Endemic fish gets Lankan-flavoured name

By Malaka Rodrigo

The popular edible fish known to local fishermen as "modha" or "koduwa", and recently declared endemic to Sri Lanka, has been given a scientific name with a local flavour - Lates lakdiva.

In an article that appeared last week in the scientific journal Zootaxa, Sri Lankan scientist Rohan Pethiyagoda has established that the koduwa is a marine species, not a freshwater fish, and that it is unique to Sri Lanka. The Lankan sea bass was earlier thought to be the same species, Lates calcarifer, found in waters across Asia and all the way to northeast Australia.

Unlike the Lates calcarifer, which live in freshwater rivers and descend to estuaries to breed, the Sri Lanka koduwa or sea bass live in coastal waters and breed in estuaries.

"This was pointed out to me in the early 1990s by the naturalist Cedric Martensteyn," the Sydney-based Mr. Pethiyagoda says. "I put the Sri Lankan and the Australian specimens side by side to see if they were the same."

In the article, Mr. Pethiyagoda and fellow scientist Tony Gill demonstrate that the Sri Lankan koduwa is not Lates calcarifer but a different species. Because the fish was discovered in Lankan waters, the researchers have named the koduwa Lates lakdiva.

The Sri Lankan fish is smaller and more slender than its larger, more widely distributed cousin, and there are other anatomical differences. Koduwa figures prominently on restaurant menus in Sri Lanka. Diners prize it for its succulent white flesh, and anglers seek it in fishing spots such as Bolgoda Lake and the Madu Ganga.

Lates calcarifer is known in Australia as barramundi and is the country's most popular freshwater fish. The Australian fish can reach a weight of over 40 kgs and sell for Rs. 4,000 a kilo. The Sri Lankan fish is much smaller. A five-kilo koduwa would be considered big.

The research paper also described another species of barramundi found in Myanmar. Researchers named it Lates uwisara, in honour of Ven. U Wisara, the Buddhist monk who gave his life in the struggle for Myanmar's independence from colonial rule.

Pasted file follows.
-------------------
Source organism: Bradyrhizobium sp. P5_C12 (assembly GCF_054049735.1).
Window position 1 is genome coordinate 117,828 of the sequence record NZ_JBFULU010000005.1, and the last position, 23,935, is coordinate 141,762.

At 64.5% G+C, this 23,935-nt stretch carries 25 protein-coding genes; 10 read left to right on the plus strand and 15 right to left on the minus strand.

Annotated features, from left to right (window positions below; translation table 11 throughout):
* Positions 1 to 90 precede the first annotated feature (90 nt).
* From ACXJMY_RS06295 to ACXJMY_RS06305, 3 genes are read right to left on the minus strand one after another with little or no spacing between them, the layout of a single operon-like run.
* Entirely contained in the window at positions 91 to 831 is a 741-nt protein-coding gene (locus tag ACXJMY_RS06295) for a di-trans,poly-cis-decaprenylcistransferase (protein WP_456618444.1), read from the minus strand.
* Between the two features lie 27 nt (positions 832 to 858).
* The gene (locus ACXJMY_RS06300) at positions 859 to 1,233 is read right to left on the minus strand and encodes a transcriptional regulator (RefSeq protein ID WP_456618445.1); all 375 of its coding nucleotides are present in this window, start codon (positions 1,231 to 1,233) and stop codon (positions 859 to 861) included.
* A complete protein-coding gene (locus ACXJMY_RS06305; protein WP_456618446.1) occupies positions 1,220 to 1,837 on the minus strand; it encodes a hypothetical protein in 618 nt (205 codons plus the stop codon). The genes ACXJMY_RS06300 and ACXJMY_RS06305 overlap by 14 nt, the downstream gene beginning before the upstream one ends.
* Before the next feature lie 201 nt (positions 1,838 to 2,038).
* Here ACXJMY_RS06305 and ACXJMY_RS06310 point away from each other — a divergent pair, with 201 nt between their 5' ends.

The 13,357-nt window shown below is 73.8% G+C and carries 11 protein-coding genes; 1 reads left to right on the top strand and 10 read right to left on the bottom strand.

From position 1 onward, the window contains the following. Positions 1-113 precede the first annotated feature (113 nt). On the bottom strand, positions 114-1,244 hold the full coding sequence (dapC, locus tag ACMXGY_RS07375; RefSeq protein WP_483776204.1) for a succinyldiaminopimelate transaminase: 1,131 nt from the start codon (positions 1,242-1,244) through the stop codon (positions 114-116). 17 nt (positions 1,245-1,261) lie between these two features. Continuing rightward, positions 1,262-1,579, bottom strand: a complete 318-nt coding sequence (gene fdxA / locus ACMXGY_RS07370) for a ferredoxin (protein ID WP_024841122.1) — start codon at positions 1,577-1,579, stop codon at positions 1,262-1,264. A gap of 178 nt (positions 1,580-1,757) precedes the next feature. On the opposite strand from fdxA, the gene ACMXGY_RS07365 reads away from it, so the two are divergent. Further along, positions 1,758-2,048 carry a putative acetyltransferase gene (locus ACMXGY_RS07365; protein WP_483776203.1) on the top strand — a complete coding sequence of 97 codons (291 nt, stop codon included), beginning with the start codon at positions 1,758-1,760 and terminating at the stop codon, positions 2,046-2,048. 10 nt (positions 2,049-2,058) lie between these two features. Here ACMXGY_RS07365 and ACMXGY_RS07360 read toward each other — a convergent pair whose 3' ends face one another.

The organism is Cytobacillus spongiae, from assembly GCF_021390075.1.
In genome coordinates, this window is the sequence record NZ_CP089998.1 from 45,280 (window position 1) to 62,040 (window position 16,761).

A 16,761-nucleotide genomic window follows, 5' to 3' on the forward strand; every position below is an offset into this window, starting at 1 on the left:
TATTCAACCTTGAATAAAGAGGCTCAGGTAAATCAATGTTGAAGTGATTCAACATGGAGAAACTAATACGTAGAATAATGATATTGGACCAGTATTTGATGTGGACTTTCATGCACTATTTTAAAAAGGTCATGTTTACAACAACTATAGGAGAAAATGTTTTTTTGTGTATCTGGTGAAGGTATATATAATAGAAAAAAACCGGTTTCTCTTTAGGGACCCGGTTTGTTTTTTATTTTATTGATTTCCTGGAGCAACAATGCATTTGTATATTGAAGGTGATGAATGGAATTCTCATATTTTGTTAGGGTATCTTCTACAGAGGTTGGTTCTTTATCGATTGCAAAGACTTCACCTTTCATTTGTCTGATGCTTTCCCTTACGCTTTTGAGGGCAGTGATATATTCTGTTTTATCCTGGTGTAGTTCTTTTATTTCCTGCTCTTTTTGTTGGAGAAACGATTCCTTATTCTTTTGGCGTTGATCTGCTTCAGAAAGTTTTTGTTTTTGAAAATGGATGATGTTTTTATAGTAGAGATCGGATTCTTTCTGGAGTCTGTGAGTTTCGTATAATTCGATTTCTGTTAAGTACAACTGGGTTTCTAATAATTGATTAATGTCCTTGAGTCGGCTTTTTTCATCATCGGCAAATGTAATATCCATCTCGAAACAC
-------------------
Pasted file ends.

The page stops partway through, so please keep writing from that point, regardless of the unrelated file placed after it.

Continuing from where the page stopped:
Top to the page  |  E-mail  |  views[1]
SocialTwist Tell-a-Friend
Other News Articles
War-displaced landowners can claim property
No US concessions yet, despite slash in oil imports from Iran
Star hotel near BIA, China frontrunner
New laws to freeze assets of al-Qaeda, Taliban supporters
IMF team coming as money markets are shaken
Defence Ministry, Central Bank warned of Flame attack
Get your silver jubilee souvenir
State fertilizer imports tainted by tender manipulations say suppliers
Superiority is determined by actions, not by divine right, says President
Fowzie to protest CID collecting info from Muslim Affairs Dept.
CID team goes to China to assist in website hacking probe
Unseaworthy ‘Lanka Mahapola’ for scrapyard while SL crew awaits wages
Dust mites on cell phones – Not to worry
The humble ‘J’ in the Wijeya wheel
Hidden enemies of a green economy
Body identified: Bodyguard of Tiger political wing man
Endemic fish gets Lankan-flavoured name
Accident waiting to happen on railway bridge
Beware of a blend of dengue and viral fever: Health authorities
Special trains to A’pura for Poson Poya
Beruwala PHIs raid eateries for unhygienic food handling
Tremors trigger quake awareness sessions
Red light for salt and sugar
One death every four seconds worldwide by 2030: Top health official
Too many cars can cause city paralysis
Three-wheeler drivers as part-time sub agents a threat: ALFEA
Ekneligoda disappearance: Former AG to give evidence
Child protection authorities in quandary over convicted monk’s Gampaha orphanage
More licences to be issued if gold finds increase: GSMB
IGP issues rules regarding lawyers representing suspects at police stations
SLT engineers intensify work-to- rule campaign paralysing technical maintenance
Stopped: Another chapter in human smuggling saga
Illegal sand mining rises after Govt. relaxes transport laws
‘Aloka Pooja’ at Thanthtrimale Temple for ninth consecutive year
Don’t kill the harbingers of peace
The diamond jubilee: A time to celebrate our diversity
The days when Jaffna Youth Congress spearheaded Lankan nationalism


Reproduction of articles permitted when used without any alterations to contents and a link to the source page.
© Copyright 1996 - 2012 | Wijeya Newspapers Ltd.Colombo. Sri Lanka. All Rights Reserved | Site best viewed in IE ver 8.0 @ 1024 x 768 resolution